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    PART 1

    a) Write a history on logarithm.

    History of Logarithms

    Logarithms were invented independently by John Napier, a Scotsman, and by Joost Burgi, aSwiss. Napier's logarithms were published in 1614; Burgi's logarithms were published in 1620.The objective of both men was to simplify mathematical calculations. This approach originallyarose out of a desire to simplify multiplication and division to the level of addition andsubtraction. Of course, in this era of the cheap hand calculator, this is not necessary anymore butit still serves as a useful way to introduce logarithms. Napier's approach was algebraic andBurgi's approach was geometric. The invention of the common system of logarithms is due to thecombined effort of Napier and Henry Biggs in 1624. Natural logarithms first arose as more or less accidental variations of Napier's original logarithms. Their real significance was notrecognized until later. The earliest natural logarithms occur in 1618.

    It cant be said too often: a logarithm is nothing more than an exponent. The basic concept of logarithms can be expressed as a shortcut.. Multiplication is a shortcut for Addition: 3 x 5 means 5 + 5 + 5Exponents are a shortcut for Multiplication: 4^3 means 4 x 4 x 4Logarithms are a shortcut for Exponents: 10^2 = 100.

    The present definition of the logarithm is the exponent or power to which a stated number, calledthe base, is raised to yield a specific number.The logarithm of 100 to the base 10 is 2. This iswritten: log10 (100) = 2. Before pocket calculators only th ree decades ago, but in studentyears thats the age of dinosaurs the answer was simple. You needed logs to compute most

    powers and roots with fair accuracy; even multiplying and dividing most numbers were easier with logs. Every decent algebra books had pages and pages of log tables at the back. Theinvention of logs in the early 1600s fueled the scientific revolution. Back then scientists,astronomers especially, used to spend huge amounts of time crunching numbers on paper. Bycutting the time they spent doing arithmetic, logarithms effectively gave them a longer

    productive life. The slide rule, once almost a cartoon trademark of a scientist, was nothing morethan a device built for doing various computations quickly, using logarithms.
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    b) Find and explain the applications of logarithm in two different fields of study.Explanation of each application should include the following

    I. The field of study chosen.II. Examples of problem solving related to the field of study

    Application of Logarithms

    1. Fractals

    The Sierpinski triangle (at the right) is constructed by repeatedly replacing equilateraltriangles by three smaller ones.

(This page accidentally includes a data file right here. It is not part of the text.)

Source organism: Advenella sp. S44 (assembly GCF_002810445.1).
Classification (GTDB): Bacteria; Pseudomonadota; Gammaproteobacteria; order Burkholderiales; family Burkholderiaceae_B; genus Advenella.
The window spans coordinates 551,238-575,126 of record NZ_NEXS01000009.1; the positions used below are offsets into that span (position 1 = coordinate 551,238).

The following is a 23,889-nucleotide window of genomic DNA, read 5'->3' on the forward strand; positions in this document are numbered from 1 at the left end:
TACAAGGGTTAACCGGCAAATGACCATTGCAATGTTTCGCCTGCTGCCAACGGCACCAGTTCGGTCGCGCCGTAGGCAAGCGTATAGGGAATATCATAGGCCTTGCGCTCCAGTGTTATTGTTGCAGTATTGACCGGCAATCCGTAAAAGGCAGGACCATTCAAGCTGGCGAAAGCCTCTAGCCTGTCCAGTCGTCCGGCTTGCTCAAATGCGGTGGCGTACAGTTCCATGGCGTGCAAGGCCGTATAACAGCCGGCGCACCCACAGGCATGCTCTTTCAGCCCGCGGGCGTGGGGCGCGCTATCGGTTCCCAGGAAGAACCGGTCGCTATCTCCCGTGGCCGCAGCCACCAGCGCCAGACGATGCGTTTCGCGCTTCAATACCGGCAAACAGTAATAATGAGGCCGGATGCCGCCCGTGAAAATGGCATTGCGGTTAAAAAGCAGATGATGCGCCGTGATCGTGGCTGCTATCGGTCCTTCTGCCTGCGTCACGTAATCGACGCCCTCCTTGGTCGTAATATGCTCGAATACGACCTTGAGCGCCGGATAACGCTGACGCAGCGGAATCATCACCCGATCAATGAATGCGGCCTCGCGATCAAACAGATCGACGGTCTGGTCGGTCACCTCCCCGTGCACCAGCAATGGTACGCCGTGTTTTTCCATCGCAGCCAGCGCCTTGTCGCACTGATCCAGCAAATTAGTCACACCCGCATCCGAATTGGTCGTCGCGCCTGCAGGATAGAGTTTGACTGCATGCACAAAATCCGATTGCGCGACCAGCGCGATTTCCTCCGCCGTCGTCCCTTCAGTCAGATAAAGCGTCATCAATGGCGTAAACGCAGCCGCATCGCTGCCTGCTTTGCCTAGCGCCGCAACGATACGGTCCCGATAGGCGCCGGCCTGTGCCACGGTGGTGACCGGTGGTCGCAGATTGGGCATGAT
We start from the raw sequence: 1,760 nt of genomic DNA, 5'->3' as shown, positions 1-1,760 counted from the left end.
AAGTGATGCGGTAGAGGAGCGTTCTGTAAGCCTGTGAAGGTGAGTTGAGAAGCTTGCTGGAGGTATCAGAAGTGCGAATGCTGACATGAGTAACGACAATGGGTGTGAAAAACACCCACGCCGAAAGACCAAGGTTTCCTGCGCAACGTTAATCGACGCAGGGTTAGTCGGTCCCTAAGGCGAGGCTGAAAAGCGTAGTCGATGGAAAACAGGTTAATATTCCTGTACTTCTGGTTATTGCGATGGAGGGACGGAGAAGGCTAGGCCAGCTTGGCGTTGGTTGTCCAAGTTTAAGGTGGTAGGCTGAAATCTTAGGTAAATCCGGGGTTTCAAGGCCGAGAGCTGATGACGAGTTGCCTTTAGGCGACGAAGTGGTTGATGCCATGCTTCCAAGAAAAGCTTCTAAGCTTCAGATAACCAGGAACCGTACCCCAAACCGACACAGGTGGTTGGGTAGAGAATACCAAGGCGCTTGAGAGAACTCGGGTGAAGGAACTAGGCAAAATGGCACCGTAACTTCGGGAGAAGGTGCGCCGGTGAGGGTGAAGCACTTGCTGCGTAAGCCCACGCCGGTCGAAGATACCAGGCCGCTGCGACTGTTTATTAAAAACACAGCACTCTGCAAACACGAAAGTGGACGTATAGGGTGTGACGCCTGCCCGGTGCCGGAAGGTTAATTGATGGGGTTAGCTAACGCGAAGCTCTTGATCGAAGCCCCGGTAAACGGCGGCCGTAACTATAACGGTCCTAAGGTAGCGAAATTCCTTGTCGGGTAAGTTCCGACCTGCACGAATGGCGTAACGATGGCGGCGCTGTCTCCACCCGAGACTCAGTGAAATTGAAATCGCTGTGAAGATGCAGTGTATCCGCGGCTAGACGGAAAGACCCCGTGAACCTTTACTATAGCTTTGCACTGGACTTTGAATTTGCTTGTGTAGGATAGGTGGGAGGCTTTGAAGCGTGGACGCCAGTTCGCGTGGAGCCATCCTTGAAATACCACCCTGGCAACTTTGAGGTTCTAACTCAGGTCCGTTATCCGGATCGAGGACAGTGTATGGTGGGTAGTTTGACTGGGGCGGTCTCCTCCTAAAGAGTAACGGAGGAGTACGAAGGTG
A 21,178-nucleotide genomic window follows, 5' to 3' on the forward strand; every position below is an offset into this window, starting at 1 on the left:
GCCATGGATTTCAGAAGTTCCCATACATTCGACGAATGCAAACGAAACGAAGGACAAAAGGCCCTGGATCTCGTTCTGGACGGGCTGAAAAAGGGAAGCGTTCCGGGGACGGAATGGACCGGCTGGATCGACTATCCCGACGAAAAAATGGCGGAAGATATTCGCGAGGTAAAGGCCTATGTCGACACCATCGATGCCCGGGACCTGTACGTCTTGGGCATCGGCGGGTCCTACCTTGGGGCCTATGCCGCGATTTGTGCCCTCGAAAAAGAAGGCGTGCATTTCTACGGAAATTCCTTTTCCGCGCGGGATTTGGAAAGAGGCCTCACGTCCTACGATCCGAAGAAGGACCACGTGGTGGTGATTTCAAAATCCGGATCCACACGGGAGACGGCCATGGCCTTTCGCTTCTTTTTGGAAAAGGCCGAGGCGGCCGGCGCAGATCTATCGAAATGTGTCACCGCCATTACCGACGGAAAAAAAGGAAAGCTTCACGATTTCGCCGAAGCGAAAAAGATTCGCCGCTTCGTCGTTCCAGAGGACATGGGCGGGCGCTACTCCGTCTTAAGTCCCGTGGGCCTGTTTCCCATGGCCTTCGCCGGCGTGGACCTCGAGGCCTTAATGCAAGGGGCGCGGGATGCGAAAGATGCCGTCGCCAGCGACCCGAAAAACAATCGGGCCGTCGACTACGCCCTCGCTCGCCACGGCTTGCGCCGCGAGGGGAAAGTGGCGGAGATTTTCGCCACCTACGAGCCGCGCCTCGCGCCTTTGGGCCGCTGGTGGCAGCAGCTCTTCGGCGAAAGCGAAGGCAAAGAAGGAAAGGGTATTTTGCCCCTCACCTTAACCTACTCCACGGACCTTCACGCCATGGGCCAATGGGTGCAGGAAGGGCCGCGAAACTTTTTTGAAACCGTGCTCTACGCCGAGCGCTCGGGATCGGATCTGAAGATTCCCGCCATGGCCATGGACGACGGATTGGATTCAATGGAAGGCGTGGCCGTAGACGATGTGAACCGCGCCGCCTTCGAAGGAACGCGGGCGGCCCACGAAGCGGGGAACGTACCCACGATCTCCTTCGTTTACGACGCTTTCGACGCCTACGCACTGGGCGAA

Logarithms occur in definitions of the dimension of fractals . Fractals are geometric objectsthat ar eself-similar : small parts reproduce, at least roughly, the entire global structure.The Sierpinski triangle ( pictured) can be covered by three copies of itself, each having sideshalf the original length. This makes the Hausdorff dimension of this structure log(3)/log(2) 1.58. Another logarithm-based notion of dimension is obtained by counting the number of

    boxes needed to cover the fractal in question.

    2. Number theory Natural logarithms are closely linked to counting prime numbers (2, 3, 5, 7, 11, ...), animportant topic in number theory . For any integer x, the quantity of prime numbers less thanor equal to x is denoted ( x). The prime number theorem asserts that ( x) is approximatelygiven by

    in the sense that the ratio of ( x) and that fraction approaches 1 when x tends to infinity. As aconsequence, the probability that a randomly chosen number between 1 and x is prime isinversely proportional to the numbers of decimal digits of x. A far better estimate of ( x) isgiven by the offset logarithmic integral function Li( x), defined by

    The Riemann hypothesis , one of the oldest open mathematical conjectures , can be stated interms of comparing ( x) and Li( x). The Erds Kac theorem describing the number of distinct prime factors also involves the natural logarithm.

    The logarithm of n factorial , n! = 1 2 ... n, is given by

    This can be used to obtain Stirling's formula , an approximation of n! for large n.
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    PART 2

    The volume, V, in cm 3, of a solid sphere and its diameter, D, in cm, are related by the equation, where m and n are constants.

    Find the value of m and n by conducting the activities below.

    I. Choose 6 different spheres with diameters between 1cm to 8cm. The diameter of the 6spheres using a pair of vernier calipers.

    II. Find the volume of each sphere using water displacement method.III. Tabulate the values of diameter, D, in cm and its corresponding volume, V, cm 3.

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    find the volume of sphere using water displacement method.

    A method of finding the volume of a sphere with minimal calculations is to use the Water

    Displacement Method :

    1. Fill a beaker or graduated cylinder with enough water to comp